To be sure, a FSD doesn’t need to know all programming languages. Let’s be reasonable., There are over 800 different programming languages. The good news is that a FSD probably only needs to master about a dozen languages and scripting syntaxes to claim FSD status. But that’s a lot. Of course, it’s not just any random dozen of the combinations from the neighboring alphabet soup, but whatever dozen the FSD has, you can be assured that lucky number 13 will rear its ugly head about halfway through the next project.

You might as well throw in the contemporary resurgence of topics like AI and data analytics as well as newer computing phenomenon such as augmented reality and conversational UX just to seal the deal that a FSD is as rare as a unicorn.

The controversy over the very notion of a FSD is that the list above is a LOT of stuff. And it’s one thing to have worked on a project at some point with a hand in crafting some of the design and syntax of each of the underlying technologies. It’s quite another to claim expertise (or even proficiency) in all of the above. Just the notion of a full-stack “web” developer is rather intense: HTML 5, CSS 3, Angular, JavaScript, Asp.NET, PHP, Ruby on Rails, Node.JS and a database.

But let’s stay on this vision: FSD’s are the fearless “go-to people” in your software team who can make projects happen and troubleshoot and fix any problem.

Why Are FSDs in High Demand?

One word: SPEED.  Without a FSD you need more people to work on all the separate parts of the project. Adding more people to a software project slows it down. It’s a well-known phenomenon, documented by computer science scholars in the mid-1970’s (see, No Silver Bullet). However, just to be sure, project teams everywhere frequently run unwitting experiments to reconfirm the axiom.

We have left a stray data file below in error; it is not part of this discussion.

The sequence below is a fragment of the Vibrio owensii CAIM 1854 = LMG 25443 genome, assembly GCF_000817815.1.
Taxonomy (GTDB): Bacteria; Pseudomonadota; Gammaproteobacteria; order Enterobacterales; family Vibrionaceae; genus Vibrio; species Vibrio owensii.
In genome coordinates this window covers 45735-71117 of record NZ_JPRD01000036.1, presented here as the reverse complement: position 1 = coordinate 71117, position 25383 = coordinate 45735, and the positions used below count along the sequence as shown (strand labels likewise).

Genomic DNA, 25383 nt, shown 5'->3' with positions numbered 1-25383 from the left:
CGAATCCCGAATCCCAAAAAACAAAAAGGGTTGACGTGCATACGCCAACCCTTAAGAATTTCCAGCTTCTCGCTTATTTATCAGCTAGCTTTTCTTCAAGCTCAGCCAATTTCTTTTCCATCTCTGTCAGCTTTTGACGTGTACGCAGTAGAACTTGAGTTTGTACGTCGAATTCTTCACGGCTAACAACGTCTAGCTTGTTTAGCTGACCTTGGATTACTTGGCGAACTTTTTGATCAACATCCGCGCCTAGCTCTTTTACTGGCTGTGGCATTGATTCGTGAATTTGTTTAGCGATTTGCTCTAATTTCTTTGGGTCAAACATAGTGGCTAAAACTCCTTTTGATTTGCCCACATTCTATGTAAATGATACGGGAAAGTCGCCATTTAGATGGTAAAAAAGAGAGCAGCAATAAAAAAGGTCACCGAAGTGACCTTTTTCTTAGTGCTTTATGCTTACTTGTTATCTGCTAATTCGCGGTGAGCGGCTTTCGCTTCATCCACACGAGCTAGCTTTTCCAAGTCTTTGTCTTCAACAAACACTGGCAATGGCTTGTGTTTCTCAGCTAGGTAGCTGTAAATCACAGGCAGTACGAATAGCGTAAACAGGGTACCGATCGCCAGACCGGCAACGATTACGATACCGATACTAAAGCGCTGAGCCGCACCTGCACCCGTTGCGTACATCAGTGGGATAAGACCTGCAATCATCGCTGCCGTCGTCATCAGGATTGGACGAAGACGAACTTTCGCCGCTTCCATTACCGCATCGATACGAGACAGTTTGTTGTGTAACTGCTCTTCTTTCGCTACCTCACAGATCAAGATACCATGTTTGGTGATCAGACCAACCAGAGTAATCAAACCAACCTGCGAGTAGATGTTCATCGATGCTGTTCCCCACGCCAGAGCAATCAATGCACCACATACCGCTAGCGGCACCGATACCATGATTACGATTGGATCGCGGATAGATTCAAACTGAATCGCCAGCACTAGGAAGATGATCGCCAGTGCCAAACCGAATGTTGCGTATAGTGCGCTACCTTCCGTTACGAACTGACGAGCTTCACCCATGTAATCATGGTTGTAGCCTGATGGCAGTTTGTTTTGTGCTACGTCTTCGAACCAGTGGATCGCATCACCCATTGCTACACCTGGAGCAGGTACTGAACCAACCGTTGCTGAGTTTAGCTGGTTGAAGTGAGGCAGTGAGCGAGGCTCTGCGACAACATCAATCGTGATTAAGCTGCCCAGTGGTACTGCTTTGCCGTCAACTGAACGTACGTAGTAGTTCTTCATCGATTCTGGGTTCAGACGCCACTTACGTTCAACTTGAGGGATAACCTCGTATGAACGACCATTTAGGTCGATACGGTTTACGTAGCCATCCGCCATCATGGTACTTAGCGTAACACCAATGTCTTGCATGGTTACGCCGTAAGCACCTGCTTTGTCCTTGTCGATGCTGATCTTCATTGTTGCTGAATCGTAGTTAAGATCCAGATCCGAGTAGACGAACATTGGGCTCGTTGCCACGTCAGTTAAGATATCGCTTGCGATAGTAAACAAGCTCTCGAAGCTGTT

Smaller and more agile teams can run circles around larger unwieldy ones. Software methods attempt to mitigate the issue by breaking complex software down into pieces to be solved separately by smaller teams over time. That’s fine until you need something big and complex done quickly. “Seriously, we don’t have time for sticky notes and iteration planning this time, the business needs this now. Put away your crayons and start coding.” More seriously, agile methods run much more efficiently when more universal developer resources are assignable to the next open task.

Here’s a scenario that might sound too familiar: With only one open headcount and a lot of ambition, you have to make it really count (and cover all bases including known and unknown). So instead of another specialized software developer, you shoot for the moon. The coveted FSD. And politically speaking, if the recruiting team can’t deliver a FSD, then it’s their fault the team failed, right?

According to Wirth’s Law (also attributed as Page’s Law, Gate’s Law and May’s Law) software efficiency halves every 18 months, thereby compensating for Moore’s Law.  [Reference: https://en.wikipedia.org/wiki/Wirth%27s_law]  Software has become so complex because it’s doing more stuff. It’s securely managing and enabling thousands of concurrent users accessing data on databases with terabytes of storage from remote and wirelessly connected diverse multi-lingual user interfaces while predicting the future, flagging fraud and generating hyper-cryptic error messages while supported by an elastic array of cloud and hybrid servers. The increased complexities of modern software have created the need for software developer skills specialization. The FSD concept pretends to simplify it.

You have three options to build a FSD team.

  1. Find them: recruiting and selection.
  2. Train them: on-going certification.
  3. Equip them: provide your developers with FSD capability.

In my next two blog posts, I’ll discuss the merits of these options.